by Mary Ellen Phipps, MPH, RDN, LD founder of milkandhoneynutrition.com
We’re in the middle of winter and many parts of the country are covered in snow. Citrus fruits can offer a fun way to brighten things up any time of year, but especially in these cold winter months.
Citrus fruits include: sweet oranges, mandarins, lemons, limes, grapefruit, and a few other lesser known varieties. Not only do they offer delicious taste, but their vibrant colors can brighten up any dish or beverage. You’ll find a huge variety of citrus at your local Sprouts Farmers Market.
In addition to their great taste and pretty colors, they also come loaded with an abundance of health benefits.
Nutrients Found in Citrus Fruits
Citrus fruits also contain the B vitamins thiamin, niacin and B6.
And potassium, an electrolyte essential for human health, is found in citrus fruits, along with phosphorus and magnesium.
Other nutrients to make note of in citrus fruits include antioxidants such as flavonoids and carotenoids.
Potential Health Benefits of Citrus Fruits
Given the powerhouse of nutrients found in citrus fruits, it’s no surprise that there are a lot of potential health benefits when it comes to citrus and their (no-added-sugar) juice counterparts.
Several of the nutrients found in citrus fruits help support a healthy heart and cardiovascular system. Specifically: vitamin C, soluble fiber and flavonoids. In addition, multiple studies have found lower rates of heart disease in people who consume higher amounts of citrus fruits as part of an overall balanced diet. Both the fruits themselves and juices have been found to have positive effects on heart health when consumed in appropriate amounts.
Cancer Risk Reduction
Numerous studies have found that citrus fruits and the nutrients they contain may offer protection against certain types of cancer including: lung, esophageal, breast, stomach and pancreatic cancers. This is likely due to antioxidant activity (certain types of both flavonoids and carotenoids can act as antioxidants) to inhibit cancer growth and repair cell damage, as well as the fiber content. Diets higher in fiber are associated with lower cancer rates.
Some research has shown that citrus fruits may protect our brains against inflammatory conditions like Alzheimer’s and Parkinson’s. Flavonoids (specifically hesperidin), found in abundance in citrus fruits, may slow the rate of deterioration, while also delaying the onset of these conditions.
Vitamin C, potassium and magnesium (all found in citrus fruits) play an important role in bone structure, density and strength. And while calcium and vitamin D aren’t found naturally in large amounts in citrus fruits, the vitamin C content of citrus fruits can help increase the amount of calcium and vitamin D we are able to absorb from other foods. This why 100% orange juice is sometimes fortified with calcium and vitamin D.
People who eat less citrus fruits tend to have higher rates of kidney stones. One type of kidney stone is caused by low levels of citrate in urine. Consuming citrus fruits can help raise the levels of citrate in urine, and thus may help decrease the risk of developing kidney stones.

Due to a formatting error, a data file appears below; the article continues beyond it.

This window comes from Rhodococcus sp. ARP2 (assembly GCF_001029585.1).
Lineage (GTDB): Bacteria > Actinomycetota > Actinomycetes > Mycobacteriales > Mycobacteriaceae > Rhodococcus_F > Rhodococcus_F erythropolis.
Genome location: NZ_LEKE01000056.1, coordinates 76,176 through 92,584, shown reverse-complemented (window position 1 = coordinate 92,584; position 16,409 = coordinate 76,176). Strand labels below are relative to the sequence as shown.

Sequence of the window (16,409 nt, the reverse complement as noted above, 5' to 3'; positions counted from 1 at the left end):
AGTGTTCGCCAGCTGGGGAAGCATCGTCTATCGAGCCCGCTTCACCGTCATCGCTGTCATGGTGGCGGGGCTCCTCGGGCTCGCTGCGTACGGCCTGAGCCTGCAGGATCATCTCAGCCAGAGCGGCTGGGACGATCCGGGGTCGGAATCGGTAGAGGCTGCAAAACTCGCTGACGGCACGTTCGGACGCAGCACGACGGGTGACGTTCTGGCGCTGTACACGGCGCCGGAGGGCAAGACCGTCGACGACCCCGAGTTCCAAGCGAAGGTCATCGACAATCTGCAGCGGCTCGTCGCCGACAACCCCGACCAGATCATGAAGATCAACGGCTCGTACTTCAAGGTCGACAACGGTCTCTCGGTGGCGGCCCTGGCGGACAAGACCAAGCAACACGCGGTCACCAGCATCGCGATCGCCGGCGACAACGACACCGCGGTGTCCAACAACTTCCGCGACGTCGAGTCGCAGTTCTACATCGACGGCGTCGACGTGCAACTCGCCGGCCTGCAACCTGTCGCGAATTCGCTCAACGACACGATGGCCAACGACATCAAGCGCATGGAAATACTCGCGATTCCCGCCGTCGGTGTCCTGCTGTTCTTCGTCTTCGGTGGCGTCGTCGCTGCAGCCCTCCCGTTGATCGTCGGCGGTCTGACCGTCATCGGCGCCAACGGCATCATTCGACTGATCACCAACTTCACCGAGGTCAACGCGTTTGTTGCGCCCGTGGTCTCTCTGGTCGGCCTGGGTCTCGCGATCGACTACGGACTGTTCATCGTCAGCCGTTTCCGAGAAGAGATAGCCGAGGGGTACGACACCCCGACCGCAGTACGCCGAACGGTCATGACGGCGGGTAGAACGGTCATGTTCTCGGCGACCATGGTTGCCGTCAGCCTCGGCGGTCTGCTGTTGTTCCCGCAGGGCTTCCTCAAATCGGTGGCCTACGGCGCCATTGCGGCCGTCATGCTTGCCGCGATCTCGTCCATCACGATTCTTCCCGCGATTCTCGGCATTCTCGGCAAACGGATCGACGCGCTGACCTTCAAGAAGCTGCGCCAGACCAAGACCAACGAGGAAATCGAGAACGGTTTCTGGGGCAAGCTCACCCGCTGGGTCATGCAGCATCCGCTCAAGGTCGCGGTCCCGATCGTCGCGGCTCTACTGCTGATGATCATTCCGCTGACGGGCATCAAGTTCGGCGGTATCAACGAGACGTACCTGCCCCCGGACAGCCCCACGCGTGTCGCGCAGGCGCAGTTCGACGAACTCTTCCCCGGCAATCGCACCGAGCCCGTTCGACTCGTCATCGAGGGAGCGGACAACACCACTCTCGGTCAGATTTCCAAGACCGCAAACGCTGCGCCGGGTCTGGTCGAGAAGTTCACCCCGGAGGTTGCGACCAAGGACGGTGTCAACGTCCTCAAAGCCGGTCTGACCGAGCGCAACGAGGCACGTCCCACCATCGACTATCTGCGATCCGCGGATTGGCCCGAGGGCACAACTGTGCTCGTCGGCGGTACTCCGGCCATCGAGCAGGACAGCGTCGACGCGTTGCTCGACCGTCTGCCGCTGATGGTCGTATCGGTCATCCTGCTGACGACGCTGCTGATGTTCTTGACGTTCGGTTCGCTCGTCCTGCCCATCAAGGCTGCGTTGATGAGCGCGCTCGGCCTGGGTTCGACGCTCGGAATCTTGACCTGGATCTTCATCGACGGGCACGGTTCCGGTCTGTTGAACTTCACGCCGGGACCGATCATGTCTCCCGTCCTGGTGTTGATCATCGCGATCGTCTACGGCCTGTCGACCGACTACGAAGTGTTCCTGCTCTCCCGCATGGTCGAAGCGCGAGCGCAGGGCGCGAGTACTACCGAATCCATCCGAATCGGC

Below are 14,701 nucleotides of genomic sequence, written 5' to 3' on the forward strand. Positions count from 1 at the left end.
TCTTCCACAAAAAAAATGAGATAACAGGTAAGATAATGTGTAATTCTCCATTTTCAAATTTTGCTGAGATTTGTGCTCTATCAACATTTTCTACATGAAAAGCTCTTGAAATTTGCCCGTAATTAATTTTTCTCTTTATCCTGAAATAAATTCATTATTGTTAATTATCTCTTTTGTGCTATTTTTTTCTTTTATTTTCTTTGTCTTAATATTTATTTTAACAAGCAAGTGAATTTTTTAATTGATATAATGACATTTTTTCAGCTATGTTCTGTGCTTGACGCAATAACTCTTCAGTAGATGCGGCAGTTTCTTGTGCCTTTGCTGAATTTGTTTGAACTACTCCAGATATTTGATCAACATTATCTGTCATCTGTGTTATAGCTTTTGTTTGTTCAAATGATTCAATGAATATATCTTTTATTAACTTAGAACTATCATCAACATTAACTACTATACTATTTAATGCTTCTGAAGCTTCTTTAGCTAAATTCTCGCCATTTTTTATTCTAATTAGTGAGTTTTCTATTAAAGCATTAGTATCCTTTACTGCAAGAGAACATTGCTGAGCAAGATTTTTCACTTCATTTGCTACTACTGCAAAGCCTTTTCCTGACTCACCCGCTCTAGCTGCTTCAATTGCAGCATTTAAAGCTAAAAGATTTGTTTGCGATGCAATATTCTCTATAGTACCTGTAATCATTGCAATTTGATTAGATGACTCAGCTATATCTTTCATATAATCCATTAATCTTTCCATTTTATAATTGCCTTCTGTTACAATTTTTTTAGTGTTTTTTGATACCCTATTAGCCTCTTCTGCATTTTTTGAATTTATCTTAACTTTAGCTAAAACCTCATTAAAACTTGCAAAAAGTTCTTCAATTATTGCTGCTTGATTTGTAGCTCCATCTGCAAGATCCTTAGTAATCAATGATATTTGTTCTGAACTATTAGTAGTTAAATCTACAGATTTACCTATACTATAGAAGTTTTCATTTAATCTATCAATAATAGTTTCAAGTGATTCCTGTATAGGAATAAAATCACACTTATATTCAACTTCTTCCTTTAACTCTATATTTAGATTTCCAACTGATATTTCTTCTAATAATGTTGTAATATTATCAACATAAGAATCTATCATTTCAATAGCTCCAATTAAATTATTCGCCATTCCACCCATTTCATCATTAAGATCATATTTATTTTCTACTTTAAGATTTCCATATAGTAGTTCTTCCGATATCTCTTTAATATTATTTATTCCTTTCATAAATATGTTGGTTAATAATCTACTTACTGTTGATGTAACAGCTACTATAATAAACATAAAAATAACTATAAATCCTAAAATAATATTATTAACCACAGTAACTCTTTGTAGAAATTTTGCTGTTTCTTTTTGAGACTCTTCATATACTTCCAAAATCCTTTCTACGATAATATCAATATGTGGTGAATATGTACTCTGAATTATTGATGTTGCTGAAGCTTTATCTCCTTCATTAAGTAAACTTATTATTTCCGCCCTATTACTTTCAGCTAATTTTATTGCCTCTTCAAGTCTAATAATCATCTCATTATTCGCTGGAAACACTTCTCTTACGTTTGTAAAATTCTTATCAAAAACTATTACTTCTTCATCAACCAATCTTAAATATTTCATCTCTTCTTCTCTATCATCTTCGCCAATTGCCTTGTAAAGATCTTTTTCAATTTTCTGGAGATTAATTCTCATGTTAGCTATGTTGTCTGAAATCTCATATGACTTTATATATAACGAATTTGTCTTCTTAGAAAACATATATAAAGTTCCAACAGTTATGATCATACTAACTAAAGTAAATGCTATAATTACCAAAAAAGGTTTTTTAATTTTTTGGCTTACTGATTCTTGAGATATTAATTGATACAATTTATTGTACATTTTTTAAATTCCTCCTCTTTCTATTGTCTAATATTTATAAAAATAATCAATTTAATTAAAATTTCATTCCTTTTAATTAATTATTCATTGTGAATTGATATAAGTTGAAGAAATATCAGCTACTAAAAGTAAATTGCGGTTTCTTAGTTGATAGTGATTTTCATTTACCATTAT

It is hard for our bodies to absorb all of the iron we consume in food. In fact, it’s impossible. Depending on the source of the iron, our bodies will only absorb about 14–18% of the iron in our foods, but consuming vitamin C (which is found in large amounts in citrus foods) at the same time can increase the amount of iron your body is able to absorb.
Immune System Support
Many citrus fruits are in season in the winter time, which also happens to be the heart of cold and flu season. Consuming citrus fruits and juices can increase your intake of vitamin C, flavonoids and carotenoids which help support healthy immune systems by fighting inflammation and helping your body’s cells communicate with each other.
Citrus fruits and juices can improve skin health because of their high vitamin C content. Vitamin C helps protect our body’s cells from damage, and even helps the cells repair themselves. People who consume more vitamin C may have a lower risk of skin damage from the sun (though you should always wear sunscreen!). Your body also uses vitamin C to build collagen which improves skin elasticity and tone.
Several studies have linked the symptoms associated with asthma and citrus fruit consumption. Both Both vitamin C and flavonoids, may play a role in decreasing the frequency of asthma attacks and/or improving its symptoms.
Diabetes Prevention and Management
Believe it or not, eating fruit is not bad for people with diabetes and it does not increase your risk for diabetes. Studies have shown over and over that people who eat a diet rich in fruits and vegetables, specifically those higher in vitamin C and fiber, have a lower risk of diabetes. It also should be noted that vitamin C is a powerful antioxidant and may help prevent or reduce the amount if inflammation present in people with diabetes.
So, whether it’s a grapefruit, lemon, tangerine or glass of 100% orange juice, rest assured you’ll do your body some good by reaching for those citrus fruits the next time you’re in the Sprouts Produce Department!
Please note: The information contained in this article is not intended to treat, cure, or diagnose any medical condition and should not be treated as such. Please seek out your physician or dietitian before making changes to your diet.
About Mary Ellen
Mary Ellen Phipps, MPH, RDN, LD, is the Registered Dietitian, mom, food blogger and recipe developer behind milkandhoneynutrition.com. She’s also a type 1 diabetic and firmly believes food should bring us joy, not stress. Mary Ellen makes healthy eating easy, realistic and most importantly … fun! Visit her website and you’ll find yummy low-sugar, diabetes-friendly recipes the whole family will love … as well as helpful tips and a little mom humor.